The Georgetown University India Initiative will host the second annual India Ideas Conference on April 21 in Riggs Library and the Bioethics Library. This year’s conference theme is “Empowering India” and features speakers from both the U.S. and India.
The Caravel spoke with Nitya Biyani, the chairwoman of the Student Board of the India Initiative, about the conference. The conference is designed to focus on India’s actions and what the country is doing to empower itself, rather than examine it from an international development perspective. Biyani explained that the conference comes at an exciting time for India, as “the last four years with [Indian Prime Minister Narendra] Modi have been rather revolutionary and have placed India in a very precarious position that could determine its future role for decades to come.”
The conference opens with a plenary session discussing India’s growing strategic capability and importance. This topic will be discussed by Ambassador Richard Verma, who served as U.S. ambassador to India from 2015 to 2017 and who is a centennial fellow at the Georgetown University Walsh School of Foreign Service, and Thomas L. Vaida, deputy to Ambassador Alice Wells, the current principal deputy assistant secretary of state for South and Central Asia. This panel takes place at a time when the Trump administration has emphasized the importance of defense cooperation to the U.S. relationship with India, according to news outlet the Wire. The Trump administration also recognized the broader strategic importance of India, notably with President Donald Trump’s call for “a free and open Indo-Pacific.”
The conference features six panels of experts discussing a wide range of social, political, and economic issues that are poised to shape India’s future. Biyani explained that, unlike most D.C. conferences, which have panels that often consist exclusively of policy experts from think tanks, the India Ideas conference will primarily feature panelists who have “field experience” or direct business experience working in India. For example, the panel titled “India’s Economic Outlook” features Anoop Singh, director of the Asia and Pacific Department of the International Monetary Fund, Dr. Mukesh Agh of the U.S.-India Strategic Partnership Forum, and Bhavani Parameswar, the CEO of Kingmaker Marketing. Experts from think tanks will still moderate some of the panels and use their expertise to help direct conversation.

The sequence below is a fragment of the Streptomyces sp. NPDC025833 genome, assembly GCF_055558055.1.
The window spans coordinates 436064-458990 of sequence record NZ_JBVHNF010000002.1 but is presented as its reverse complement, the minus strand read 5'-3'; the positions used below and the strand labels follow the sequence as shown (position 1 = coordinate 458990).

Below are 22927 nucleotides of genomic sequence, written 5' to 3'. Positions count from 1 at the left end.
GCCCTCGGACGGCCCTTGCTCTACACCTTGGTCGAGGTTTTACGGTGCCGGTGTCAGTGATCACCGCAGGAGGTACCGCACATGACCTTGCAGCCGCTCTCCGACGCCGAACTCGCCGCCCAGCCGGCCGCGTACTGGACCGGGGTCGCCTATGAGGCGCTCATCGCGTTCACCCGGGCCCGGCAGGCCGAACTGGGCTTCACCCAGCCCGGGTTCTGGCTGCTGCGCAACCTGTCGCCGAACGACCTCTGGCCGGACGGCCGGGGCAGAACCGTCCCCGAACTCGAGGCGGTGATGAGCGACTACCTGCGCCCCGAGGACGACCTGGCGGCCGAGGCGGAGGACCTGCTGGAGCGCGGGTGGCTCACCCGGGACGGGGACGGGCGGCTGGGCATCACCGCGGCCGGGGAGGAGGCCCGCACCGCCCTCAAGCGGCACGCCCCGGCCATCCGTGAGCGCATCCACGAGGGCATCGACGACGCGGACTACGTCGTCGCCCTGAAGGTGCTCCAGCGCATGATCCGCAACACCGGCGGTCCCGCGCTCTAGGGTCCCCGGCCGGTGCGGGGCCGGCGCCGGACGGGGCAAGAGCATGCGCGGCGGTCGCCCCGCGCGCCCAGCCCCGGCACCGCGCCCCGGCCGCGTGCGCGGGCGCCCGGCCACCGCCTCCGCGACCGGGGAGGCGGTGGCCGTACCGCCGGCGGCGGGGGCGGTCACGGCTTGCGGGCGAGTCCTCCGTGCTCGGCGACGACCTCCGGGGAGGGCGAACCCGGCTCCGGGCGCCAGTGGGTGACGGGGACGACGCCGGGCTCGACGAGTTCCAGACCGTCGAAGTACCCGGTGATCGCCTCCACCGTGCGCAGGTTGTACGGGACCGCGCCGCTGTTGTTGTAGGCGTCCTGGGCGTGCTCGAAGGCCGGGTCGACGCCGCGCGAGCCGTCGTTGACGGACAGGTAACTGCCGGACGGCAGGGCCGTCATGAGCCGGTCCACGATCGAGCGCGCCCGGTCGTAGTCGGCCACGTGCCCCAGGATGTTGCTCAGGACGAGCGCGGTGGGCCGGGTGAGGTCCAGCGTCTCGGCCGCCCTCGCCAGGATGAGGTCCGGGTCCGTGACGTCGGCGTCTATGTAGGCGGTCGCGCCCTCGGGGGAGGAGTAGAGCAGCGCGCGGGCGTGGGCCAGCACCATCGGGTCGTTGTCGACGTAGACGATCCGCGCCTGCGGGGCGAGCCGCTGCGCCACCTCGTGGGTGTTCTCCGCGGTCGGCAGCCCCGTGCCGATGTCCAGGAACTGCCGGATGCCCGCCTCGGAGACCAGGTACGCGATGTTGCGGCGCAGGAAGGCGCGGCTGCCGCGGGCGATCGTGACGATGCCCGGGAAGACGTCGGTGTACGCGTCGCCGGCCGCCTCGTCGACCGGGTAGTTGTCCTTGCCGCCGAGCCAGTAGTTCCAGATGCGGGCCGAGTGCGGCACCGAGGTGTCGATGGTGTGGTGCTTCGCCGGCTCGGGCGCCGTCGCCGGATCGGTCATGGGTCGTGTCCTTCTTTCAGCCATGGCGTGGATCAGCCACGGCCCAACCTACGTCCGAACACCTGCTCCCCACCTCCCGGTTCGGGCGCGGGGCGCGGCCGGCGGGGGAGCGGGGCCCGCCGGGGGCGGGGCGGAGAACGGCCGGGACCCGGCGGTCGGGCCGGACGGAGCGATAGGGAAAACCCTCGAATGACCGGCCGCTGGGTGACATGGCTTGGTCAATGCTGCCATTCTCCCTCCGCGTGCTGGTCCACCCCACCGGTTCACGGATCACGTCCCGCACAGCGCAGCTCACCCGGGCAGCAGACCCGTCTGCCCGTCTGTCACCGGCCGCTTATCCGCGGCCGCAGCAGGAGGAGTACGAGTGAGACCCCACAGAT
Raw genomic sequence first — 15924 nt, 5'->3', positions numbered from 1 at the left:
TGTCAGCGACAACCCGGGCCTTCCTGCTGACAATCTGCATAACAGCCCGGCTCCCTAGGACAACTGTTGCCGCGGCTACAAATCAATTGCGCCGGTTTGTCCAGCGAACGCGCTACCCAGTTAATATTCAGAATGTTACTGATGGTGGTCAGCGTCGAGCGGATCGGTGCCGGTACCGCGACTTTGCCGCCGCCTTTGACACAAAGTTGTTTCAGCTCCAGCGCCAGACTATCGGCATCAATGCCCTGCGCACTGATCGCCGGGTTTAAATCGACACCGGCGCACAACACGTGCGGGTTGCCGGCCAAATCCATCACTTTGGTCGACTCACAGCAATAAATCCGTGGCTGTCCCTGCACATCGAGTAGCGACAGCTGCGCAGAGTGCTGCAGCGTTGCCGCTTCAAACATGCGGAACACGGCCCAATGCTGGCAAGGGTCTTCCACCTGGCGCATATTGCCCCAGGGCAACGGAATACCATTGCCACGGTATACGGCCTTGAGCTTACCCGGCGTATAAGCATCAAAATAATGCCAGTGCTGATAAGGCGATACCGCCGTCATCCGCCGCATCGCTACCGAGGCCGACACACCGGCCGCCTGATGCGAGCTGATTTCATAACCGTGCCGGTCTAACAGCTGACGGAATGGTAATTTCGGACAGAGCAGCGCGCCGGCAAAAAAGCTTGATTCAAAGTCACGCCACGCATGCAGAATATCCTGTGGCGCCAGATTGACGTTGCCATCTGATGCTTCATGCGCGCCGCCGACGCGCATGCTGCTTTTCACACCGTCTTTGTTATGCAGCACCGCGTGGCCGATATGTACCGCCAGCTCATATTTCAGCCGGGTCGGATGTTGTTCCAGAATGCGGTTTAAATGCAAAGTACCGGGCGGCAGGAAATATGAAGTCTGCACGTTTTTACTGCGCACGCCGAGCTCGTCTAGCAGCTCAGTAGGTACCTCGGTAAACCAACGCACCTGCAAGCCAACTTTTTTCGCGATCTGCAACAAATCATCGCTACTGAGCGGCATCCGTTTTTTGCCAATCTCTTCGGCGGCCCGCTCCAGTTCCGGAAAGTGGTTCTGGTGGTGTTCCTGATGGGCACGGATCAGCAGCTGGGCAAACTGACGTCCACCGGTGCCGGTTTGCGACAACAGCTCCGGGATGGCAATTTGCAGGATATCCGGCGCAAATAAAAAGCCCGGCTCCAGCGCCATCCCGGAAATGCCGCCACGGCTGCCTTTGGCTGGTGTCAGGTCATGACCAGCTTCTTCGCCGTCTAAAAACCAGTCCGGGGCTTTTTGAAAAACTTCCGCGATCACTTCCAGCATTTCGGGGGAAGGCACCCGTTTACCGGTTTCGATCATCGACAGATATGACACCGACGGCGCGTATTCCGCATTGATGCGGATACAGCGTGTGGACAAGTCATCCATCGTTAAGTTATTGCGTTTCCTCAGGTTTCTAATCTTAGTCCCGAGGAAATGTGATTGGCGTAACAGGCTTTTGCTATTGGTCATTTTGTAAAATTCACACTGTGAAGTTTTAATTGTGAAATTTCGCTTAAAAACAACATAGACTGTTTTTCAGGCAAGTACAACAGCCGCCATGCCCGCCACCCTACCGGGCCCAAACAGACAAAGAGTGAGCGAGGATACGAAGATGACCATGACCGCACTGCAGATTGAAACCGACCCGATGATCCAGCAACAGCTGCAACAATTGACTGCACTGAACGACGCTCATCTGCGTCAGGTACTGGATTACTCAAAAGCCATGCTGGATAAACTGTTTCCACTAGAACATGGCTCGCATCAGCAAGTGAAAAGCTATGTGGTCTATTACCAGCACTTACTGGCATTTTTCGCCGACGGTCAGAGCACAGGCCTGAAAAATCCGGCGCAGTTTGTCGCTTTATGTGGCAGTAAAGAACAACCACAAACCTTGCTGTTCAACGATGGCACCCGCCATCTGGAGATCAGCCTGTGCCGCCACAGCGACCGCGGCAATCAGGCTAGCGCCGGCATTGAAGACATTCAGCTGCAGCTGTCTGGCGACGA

One of the panels Biyani highlighted is the panel on women’s empowerment, which features three female executives discussing the importance of women in the workforce for India’s economic future as well as their own personal experiences. Speakers on this panel include Amita Poole, CEO of infrastructure firm IIPL USA, and Ranji Nagaswami, CEO of investment firm Hirtle, Callaghan & Co. Biyani said that the conference has more female than male panelists.
The conference will also feature a student research showcase, in which students can present their work relating to India or the South Asia region. Any students interested in participating should reach out to firstname.lastname@example.org.